G. J. Wang, C. Xie, D. Wen, and L. Zhao, “When Bitcoin meets economic policy uncertainty (EPU): measuring risk spillover effect from EPU to Bitcoin,” Finance Research Letters, vol. 31, 2019.View at: Publisher Site | Google Scholar
T. Conlon and R. McGee, “Safe haven or risky hazard? Bitcoin during the COVID-19 bear market,” Finance Research Letters, vol. 35, Article ID 101607, 2020.View at: Publisher Site | Google Scholar
F. Ma, Y. Wei, and D. Huang, “Multifractal detrended cross-correlation analysis between the Chinese stock market and surrounding stock markets,” Physica A: Statistical Mechanics and Its Applications, vol. 392, no. 7, pp. 1659–1670, 2013.View at: Publisher Site | Google Scholar
X. Zhuang, Y. Wei, and B. Zhang, “Multifractal detrended cross-correlation analysis of carbon and crude oil markets,” Physica A: Statistical Mechanics and Its Applications, vol. 399, pp. 113–125, 2014.View at: Publisher Site | Google Scholar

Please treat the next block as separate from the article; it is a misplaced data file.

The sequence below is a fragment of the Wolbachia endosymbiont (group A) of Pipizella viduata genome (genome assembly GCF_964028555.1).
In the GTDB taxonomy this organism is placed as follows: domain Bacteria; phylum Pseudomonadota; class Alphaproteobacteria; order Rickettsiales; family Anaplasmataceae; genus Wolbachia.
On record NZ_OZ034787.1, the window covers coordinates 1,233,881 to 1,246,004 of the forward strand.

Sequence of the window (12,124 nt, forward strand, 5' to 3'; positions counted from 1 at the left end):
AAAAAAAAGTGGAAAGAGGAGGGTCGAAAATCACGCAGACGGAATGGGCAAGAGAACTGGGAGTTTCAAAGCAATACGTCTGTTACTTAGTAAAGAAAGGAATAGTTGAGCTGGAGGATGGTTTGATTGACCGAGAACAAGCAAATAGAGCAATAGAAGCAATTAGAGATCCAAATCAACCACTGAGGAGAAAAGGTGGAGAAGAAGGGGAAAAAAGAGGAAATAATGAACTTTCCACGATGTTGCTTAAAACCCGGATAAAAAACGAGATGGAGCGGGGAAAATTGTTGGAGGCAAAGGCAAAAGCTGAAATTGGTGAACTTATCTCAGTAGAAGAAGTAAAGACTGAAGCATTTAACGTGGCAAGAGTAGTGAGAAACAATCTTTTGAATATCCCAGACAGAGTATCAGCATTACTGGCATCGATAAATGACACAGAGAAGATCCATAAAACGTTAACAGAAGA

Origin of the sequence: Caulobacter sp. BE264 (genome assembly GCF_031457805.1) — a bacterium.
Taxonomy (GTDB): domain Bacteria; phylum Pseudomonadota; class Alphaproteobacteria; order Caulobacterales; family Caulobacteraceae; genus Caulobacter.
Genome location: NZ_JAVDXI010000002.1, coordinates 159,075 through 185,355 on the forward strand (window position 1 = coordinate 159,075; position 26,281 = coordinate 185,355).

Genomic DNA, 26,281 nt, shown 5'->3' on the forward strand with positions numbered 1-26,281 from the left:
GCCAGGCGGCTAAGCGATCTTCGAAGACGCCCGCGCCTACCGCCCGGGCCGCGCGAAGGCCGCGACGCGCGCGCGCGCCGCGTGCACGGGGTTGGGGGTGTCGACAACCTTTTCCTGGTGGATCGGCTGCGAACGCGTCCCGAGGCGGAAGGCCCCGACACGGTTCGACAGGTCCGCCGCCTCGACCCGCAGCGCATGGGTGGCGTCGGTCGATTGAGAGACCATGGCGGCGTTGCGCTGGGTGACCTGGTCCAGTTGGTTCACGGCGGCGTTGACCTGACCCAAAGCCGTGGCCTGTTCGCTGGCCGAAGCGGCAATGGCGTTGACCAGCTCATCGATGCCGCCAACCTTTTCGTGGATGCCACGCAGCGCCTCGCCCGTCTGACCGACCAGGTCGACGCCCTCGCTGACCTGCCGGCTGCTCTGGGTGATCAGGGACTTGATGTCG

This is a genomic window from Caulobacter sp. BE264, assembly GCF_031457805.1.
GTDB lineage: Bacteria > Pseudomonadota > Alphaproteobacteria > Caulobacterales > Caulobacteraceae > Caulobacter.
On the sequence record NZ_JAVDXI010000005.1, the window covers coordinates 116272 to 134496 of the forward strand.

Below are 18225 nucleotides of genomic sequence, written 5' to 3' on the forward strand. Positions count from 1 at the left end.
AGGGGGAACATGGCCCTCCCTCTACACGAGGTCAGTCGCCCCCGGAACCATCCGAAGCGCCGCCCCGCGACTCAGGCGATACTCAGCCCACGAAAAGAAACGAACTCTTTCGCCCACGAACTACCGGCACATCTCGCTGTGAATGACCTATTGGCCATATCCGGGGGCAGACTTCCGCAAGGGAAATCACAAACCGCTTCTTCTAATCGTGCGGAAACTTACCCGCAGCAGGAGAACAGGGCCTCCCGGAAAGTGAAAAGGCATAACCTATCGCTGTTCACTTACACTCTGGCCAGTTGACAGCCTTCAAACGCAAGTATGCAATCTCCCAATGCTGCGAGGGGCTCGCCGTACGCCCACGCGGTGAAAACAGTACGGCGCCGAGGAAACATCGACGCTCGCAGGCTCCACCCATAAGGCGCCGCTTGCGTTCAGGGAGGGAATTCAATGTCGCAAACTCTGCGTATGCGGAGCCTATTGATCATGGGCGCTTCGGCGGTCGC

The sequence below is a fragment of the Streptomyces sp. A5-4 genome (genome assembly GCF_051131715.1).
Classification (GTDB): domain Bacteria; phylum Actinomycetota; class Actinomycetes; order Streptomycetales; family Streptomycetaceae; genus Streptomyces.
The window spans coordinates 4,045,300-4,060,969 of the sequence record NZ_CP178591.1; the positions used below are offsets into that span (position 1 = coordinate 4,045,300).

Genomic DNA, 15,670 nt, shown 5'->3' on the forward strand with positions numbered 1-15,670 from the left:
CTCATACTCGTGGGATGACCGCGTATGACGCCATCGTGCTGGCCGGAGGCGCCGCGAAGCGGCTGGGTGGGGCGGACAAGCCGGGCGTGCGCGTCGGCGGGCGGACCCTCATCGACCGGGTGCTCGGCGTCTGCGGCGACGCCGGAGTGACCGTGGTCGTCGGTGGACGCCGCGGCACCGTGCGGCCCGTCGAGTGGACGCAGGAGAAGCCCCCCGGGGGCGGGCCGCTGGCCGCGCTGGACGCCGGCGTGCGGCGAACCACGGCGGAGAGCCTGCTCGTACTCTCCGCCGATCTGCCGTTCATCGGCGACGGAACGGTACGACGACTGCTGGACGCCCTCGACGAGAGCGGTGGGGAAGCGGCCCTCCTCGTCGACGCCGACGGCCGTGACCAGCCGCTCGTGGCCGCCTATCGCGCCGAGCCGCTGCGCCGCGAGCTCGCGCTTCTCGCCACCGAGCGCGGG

M. Dai, J. Hou, J. Gao, W. Su, L. Xi, and D. Ye, “Mixed multifractal analysis of China and US stock index series,” Chaos, Solitons & Fractals, vol. 87, pp. 268–275, 2016.View at: Publisher Site | Google Scholar
W. Zhang, Y. Li, Z. Zhang, and D. Shen, “The dynamic cross-correlations between foreign news, local news and stock returns,” Physica A: Statistical Mechanics and Its Applications, vol. 509, pp. 861–872, 2018.View at: Google Scholar
X. Xiong, K. Xu, and D. Shen, “Dynamic cross-correlations between investors’ attention and CSI300 index futures,” Fluctuation and Noise Letters, vol. 18, no. 04, Article ID 1950022, 2019.View at: Publisher Site | Google Scholar